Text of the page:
July 21, 2009

Kaze No Yojimbo #17: The Great Sting

2002 episode
directed by Hayato Date
written by Katsuyuki Sumisawa, Satoru Nishizono, Daisuke Yajima, Michiko Yokote, Tamotsu Mizukoshi
based on the film YOJIMBO by Akira Kurosawa and Ryuzo Kikushima

(1961 film)


After numerous episodes of wanting to see what old-blood Tanokura had hidden in the depths of his supposedly abandoned mines, the Ginzame cartel now have the deed in their hands and rush in truckloads of men to scour every inch of the tunnels. It's an interesting development for the plot, one that could have ended with a huge blow struck against the Shirogane brothers who run the cartel, but some poorly staged direction results in a booby trap taking such a ridiculous amount of time to play out that much of the power the climax potentially had was stolen.

That's really my only complaint this time around, though. While I could point out that the animation was back to its nonexistent norms, it's the type of episode that plays just fine with largely static images, so there's nothing really wrong with it.

Tanokura, who was only beginning to be fleshed out as a character last episode, continues to develop nicely. It's amazing the contrast they build in this man, opening the episode with him reading the local paper and sending flowers to a group of school children in honor of their accomplishments, then later grinning and gleefully playing with a matchbook as he waits to hear news of the lethal trap he set for Ginzame. This is a man who's capable of great goodness and who truly loves his community, but his old-fashioned sense of honor can turn him violent and territorial. Though even that aspect is dealt with a steady, thoughtful hand.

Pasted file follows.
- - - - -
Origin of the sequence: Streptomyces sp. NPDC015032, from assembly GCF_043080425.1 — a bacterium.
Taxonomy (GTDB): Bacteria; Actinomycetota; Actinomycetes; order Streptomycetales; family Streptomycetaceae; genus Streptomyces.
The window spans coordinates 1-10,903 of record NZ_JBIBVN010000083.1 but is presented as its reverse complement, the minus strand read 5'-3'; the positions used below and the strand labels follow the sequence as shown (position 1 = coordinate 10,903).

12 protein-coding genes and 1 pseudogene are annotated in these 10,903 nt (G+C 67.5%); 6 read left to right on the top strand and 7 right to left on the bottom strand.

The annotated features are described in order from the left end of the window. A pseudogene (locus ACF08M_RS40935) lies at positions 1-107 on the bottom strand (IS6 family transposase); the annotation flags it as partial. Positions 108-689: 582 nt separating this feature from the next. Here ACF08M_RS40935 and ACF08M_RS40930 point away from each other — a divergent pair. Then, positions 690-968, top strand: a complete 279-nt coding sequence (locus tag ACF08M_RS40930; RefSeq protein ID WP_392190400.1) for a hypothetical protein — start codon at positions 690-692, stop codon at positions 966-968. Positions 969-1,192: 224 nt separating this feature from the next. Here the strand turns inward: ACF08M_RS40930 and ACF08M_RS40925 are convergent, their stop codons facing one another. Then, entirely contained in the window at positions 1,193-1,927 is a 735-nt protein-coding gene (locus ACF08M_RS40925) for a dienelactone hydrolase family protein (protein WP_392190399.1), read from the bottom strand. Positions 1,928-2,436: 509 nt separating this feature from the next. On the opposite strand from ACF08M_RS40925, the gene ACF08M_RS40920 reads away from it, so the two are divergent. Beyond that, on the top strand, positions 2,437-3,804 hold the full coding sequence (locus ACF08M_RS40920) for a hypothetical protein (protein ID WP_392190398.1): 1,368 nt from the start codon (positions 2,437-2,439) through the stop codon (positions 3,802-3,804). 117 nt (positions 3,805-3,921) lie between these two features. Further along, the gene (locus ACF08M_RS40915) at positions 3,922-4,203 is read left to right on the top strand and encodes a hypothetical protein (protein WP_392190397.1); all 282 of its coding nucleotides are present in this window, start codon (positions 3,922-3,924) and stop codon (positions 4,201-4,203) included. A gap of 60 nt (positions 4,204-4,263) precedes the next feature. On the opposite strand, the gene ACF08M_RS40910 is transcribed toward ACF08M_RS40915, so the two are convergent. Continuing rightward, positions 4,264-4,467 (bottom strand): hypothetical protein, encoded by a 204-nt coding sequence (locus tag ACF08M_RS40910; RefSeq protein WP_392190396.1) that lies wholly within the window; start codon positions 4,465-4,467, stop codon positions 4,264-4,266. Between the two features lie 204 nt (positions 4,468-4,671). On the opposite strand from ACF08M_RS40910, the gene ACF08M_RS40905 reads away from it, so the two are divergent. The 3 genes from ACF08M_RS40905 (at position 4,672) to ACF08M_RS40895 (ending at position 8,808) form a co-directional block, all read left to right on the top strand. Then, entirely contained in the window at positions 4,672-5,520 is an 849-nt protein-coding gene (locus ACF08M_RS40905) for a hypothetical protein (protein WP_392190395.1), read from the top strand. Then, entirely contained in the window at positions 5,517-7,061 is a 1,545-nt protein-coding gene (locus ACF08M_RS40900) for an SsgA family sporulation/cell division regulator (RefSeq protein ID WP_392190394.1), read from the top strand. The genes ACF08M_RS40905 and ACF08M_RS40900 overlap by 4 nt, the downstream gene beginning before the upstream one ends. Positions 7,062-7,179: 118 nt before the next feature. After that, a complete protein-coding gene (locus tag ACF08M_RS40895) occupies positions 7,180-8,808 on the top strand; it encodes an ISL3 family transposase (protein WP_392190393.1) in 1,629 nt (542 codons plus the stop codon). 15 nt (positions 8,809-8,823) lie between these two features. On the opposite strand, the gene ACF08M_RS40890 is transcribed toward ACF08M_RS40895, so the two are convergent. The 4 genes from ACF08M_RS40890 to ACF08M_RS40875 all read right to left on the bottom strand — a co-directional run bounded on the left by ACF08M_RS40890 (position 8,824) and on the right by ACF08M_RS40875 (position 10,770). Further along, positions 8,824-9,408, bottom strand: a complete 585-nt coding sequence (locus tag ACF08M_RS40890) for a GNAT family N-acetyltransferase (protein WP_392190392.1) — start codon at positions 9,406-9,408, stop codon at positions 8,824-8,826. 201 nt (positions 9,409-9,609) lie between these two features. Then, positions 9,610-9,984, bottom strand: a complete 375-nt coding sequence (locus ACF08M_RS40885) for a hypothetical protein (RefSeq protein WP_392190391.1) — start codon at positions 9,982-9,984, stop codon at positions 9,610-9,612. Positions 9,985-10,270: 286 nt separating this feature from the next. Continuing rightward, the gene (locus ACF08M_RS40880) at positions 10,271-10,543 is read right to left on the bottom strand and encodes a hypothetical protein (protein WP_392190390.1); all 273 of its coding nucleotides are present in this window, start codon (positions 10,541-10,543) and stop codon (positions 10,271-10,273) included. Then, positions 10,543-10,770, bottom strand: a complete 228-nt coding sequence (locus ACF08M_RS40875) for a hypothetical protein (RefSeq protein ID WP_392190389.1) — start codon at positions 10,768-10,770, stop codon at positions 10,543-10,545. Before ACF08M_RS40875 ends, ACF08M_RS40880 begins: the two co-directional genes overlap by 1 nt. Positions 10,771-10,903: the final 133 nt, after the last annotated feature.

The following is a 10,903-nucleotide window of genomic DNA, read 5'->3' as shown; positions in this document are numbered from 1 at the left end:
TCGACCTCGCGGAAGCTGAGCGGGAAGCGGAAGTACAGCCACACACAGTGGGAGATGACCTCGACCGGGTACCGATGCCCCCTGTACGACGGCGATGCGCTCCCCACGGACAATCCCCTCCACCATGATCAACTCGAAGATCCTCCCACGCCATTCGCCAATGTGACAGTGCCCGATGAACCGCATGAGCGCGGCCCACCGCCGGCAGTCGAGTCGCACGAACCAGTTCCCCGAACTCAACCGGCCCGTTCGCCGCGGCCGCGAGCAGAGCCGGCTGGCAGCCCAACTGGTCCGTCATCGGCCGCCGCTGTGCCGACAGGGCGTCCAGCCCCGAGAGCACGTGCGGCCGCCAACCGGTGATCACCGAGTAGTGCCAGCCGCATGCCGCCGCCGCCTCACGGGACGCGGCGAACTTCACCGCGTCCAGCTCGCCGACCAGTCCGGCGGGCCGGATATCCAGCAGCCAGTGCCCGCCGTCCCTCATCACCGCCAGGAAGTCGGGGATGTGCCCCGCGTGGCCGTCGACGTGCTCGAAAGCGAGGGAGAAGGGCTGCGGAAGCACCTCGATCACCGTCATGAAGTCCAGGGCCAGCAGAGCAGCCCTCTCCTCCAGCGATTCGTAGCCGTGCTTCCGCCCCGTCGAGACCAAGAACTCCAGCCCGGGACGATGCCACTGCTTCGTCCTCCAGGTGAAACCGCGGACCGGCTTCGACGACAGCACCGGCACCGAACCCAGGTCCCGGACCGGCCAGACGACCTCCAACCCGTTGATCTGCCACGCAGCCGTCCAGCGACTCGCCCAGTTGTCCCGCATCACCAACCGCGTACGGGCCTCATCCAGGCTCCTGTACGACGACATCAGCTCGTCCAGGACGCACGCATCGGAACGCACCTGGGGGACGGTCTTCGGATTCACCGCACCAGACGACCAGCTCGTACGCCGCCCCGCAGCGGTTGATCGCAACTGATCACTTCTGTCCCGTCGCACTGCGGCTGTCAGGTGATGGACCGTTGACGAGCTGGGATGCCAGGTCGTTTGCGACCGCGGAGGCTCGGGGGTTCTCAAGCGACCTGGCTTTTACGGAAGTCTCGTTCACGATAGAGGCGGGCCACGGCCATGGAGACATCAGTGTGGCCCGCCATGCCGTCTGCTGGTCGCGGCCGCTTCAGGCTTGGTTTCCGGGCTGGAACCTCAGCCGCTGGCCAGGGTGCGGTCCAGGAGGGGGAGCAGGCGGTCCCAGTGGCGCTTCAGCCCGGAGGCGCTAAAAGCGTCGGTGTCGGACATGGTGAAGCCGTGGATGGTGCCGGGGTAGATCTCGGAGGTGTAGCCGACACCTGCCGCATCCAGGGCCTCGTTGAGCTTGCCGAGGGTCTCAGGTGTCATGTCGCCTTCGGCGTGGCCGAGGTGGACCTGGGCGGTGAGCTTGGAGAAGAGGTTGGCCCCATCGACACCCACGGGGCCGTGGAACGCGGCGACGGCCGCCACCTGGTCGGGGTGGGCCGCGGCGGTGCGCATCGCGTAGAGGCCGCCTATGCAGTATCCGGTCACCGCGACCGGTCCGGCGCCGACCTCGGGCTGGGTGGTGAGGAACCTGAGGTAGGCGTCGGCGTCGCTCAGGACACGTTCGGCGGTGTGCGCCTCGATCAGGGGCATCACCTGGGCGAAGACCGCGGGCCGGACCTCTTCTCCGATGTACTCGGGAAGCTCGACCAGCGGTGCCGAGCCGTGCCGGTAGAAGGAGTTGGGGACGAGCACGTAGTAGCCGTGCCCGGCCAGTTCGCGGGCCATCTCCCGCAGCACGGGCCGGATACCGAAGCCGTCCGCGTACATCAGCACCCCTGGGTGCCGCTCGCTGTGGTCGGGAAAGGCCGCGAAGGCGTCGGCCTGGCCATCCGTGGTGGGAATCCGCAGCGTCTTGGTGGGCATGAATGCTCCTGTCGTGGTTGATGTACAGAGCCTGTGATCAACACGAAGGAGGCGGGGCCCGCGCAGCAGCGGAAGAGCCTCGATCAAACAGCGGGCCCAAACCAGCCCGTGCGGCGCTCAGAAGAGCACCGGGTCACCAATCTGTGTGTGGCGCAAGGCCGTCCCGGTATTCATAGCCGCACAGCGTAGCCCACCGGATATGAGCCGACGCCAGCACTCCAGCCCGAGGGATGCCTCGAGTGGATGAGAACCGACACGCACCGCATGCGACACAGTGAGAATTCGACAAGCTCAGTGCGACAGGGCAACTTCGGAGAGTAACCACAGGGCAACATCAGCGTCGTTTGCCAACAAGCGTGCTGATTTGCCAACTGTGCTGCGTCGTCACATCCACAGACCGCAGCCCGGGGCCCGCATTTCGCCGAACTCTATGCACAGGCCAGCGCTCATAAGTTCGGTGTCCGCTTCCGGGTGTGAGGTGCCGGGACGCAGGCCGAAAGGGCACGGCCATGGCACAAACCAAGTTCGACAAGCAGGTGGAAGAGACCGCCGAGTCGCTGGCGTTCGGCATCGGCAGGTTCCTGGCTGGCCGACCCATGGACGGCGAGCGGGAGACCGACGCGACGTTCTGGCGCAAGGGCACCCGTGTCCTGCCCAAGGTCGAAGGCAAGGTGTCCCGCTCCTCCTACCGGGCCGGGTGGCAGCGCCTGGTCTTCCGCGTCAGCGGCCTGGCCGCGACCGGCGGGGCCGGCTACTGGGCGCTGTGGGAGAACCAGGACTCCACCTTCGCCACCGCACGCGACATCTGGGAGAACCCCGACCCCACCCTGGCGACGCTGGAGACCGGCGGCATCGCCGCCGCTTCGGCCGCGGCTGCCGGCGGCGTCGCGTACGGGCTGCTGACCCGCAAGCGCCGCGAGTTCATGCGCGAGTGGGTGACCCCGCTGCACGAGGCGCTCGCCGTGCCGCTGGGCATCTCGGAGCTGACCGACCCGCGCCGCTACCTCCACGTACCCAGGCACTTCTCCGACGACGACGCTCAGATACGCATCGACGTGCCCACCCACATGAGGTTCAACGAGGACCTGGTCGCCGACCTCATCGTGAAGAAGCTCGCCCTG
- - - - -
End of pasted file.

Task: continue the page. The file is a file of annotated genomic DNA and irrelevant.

It's also interesting how they're building a conflict between him and Miyuki, who seems to realize there's much more to her father than what she's known over the years ... things she may not even want to discover. There's not much in the way of development on this thread, just the beginnings of a setup this episode and last, so it'll be interesting to see how it all plays out.

And then there's our wandering hero, George. He plays a small, peripheral role this episode, but there's a moment near the beginning that caught my attention. As the trucks full of men barrel down the street in the direction of the mines, he mutters, "So, it's begun." Could it be that he is playing up a manipulative master plan, after all? Something that would bring him back to the Sanjuro he should have been from the very beginning?

Only time (and less then 10 episodes) will tell ...

(series trailer)

(opening titles)

(anime news network)
(internet movie database)

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